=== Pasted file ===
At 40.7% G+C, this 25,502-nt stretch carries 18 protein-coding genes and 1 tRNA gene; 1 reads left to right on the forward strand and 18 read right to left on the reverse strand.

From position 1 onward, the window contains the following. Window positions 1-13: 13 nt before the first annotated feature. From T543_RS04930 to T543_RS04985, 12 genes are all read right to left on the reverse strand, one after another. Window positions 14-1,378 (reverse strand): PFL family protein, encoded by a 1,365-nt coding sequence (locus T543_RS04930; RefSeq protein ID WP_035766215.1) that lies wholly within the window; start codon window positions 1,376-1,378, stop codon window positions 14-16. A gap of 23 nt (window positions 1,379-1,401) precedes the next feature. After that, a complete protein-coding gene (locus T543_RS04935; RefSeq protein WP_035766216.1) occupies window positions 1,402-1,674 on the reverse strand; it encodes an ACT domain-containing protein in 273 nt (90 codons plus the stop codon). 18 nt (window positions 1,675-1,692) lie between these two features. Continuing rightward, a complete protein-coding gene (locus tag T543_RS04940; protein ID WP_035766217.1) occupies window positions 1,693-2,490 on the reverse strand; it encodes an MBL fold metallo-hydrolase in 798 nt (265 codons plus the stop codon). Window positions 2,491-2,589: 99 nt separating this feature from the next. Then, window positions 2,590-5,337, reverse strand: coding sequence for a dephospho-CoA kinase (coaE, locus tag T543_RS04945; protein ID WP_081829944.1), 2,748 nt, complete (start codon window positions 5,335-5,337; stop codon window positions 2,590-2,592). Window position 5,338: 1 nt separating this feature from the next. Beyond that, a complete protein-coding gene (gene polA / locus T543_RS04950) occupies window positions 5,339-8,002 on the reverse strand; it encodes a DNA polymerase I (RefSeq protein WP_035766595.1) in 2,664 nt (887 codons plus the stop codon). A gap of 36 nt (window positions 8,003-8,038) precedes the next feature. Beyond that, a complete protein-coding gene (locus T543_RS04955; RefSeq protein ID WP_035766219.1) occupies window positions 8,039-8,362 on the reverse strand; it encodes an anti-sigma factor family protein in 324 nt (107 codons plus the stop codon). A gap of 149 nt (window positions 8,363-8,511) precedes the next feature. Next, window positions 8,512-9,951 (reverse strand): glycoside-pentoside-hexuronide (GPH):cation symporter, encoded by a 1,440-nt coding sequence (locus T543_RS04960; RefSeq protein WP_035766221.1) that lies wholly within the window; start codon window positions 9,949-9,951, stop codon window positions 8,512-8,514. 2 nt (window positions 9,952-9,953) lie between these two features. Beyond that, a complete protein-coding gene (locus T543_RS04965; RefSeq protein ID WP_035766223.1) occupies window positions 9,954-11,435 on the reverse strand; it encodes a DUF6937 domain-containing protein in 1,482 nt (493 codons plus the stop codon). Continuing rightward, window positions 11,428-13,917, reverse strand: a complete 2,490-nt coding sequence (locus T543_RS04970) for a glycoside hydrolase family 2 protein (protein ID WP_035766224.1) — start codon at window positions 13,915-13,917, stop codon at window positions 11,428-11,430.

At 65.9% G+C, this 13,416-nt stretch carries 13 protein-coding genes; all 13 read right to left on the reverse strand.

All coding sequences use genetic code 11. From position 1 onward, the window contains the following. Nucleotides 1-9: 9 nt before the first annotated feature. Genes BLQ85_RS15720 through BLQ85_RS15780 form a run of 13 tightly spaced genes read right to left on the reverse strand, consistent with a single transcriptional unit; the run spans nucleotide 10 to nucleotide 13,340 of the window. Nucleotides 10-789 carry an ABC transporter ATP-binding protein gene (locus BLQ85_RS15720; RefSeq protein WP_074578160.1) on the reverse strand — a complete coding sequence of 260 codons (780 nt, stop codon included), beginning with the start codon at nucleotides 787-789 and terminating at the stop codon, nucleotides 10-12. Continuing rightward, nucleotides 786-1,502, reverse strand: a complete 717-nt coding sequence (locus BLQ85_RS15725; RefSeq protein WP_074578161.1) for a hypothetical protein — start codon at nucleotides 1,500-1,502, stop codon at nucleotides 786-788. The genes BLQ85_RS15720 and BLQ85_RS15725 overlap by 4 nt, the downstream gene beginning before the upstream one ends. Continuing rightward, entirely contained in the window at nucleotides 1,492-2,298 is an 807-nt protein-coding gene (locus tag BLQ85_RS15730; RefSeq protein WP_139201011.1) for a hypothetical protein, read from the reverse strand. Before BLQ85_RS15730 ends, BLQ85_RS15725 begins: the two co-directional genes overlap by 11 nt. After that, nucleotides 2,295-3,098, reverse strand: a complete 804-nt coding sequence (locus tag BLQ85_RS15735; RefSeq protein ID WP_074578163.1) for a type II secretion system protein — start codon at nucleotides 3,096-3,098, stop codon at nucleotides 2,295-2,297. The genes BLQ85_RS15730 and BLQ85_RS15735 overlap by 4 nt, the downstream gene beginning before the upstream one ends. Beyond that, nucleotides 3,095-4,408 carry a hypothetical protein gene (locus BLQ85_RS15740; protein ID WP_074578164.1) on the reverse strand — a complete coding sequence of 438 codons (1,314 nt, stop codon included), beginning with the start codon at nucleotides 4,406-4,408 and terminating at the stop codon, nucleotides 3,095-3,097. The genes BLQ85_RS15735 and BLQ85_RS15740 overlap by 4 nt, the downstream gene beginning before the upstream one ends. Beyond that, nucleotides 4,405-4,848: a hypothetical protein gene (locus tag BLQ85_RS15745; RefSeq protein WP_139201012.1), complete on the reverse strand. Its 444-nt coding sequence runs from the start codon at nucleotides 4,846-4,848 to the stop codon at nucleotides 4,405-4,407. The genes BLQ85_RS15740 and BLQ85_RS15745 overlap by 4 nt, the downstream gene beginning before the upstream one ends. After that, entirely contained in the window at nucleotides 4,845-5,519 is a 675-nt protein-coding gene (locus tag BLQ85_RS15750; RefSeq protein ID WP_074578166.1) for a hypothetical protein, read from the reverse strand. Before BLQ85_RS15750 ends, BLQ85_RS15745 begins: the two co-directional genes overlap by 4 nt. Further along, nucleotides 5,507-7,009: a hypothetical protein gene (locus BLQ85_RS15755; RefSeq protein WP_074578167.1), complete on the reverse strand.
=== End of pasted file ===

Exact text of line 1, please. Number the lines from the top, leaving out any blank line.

At 40.7% G+C, this 25,502-nt stretch carries 18 protein-coding genes and 1 tRNA gene; 1 reads left to right on the forward strand and 18 read right to left on the reverse strand.